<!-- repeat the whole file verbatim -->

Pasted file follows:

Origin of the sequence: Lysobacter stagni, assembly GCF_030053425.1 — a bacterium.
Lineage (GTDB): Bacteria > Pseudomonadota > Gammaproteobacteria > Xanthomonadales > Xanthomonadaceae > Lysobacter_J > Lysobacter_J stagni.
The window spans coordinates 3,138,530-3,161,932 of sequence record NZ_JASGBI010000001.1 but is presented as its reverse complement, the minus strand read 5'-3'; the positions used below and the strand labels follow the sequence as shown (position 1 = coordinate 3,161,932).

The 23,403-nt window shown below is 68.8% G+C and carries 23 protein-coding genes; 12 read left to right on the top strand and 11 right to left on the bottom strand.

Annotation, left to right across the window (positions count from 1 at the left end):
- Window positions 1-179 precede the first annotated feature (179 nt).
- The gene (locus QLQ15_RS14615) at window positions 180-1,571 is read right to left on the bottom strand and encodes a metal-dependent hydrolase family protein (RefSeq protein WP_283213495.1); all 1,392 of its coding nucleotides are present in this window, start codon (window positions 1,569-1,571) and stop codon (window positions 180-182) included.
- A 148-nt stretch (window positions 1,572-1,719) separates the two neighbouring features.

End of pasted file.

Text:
Origin of the sequence: Lysobacter stagni, assembly GCF_030053425.1 — a bacterium.
Lineage (GTDB): Bacteria > Pseudomonadota > Gammaproteobacteria > Xanthomonadales > Xanthomonadaceae > Lysobacter_J > Lysobacter_J stagni.
The window spans coordinates 3,138,530-3,161,932 of sequence record NZ_JASGBI010000001.1 but is presented as its reverse complement, the minus strand read 5'-3'; the positions used below and the strand labels follow the sequence as shown (position 1 = coordinate 3,161,932).

The 23,403-nt window shown below is 68.8% G+C and carries 23 protein-coding genes; 12 read left to right on the top strand and 11 right to left on the bottom strand.

Annotation, left to right across the window (positions count from 1 at the left end):
- Window positions 1-179 precede the first annotated feature (179 nt).
- The gene (locus QLQ15_RS14615) at window positions 180-1,571 is read right to left on the bottom strand and encodes a metal-dependent hydrolase family protein (RefSeq protein WP_283213495.1); all 1,392 of its coding nucleotides are present in this window, start codon (window positions 1,569-1,571) and stop codon (window positions 180-182) included.
- A 148-nt stretch (window positions 1,572-1,719) separates the two neighbouring features.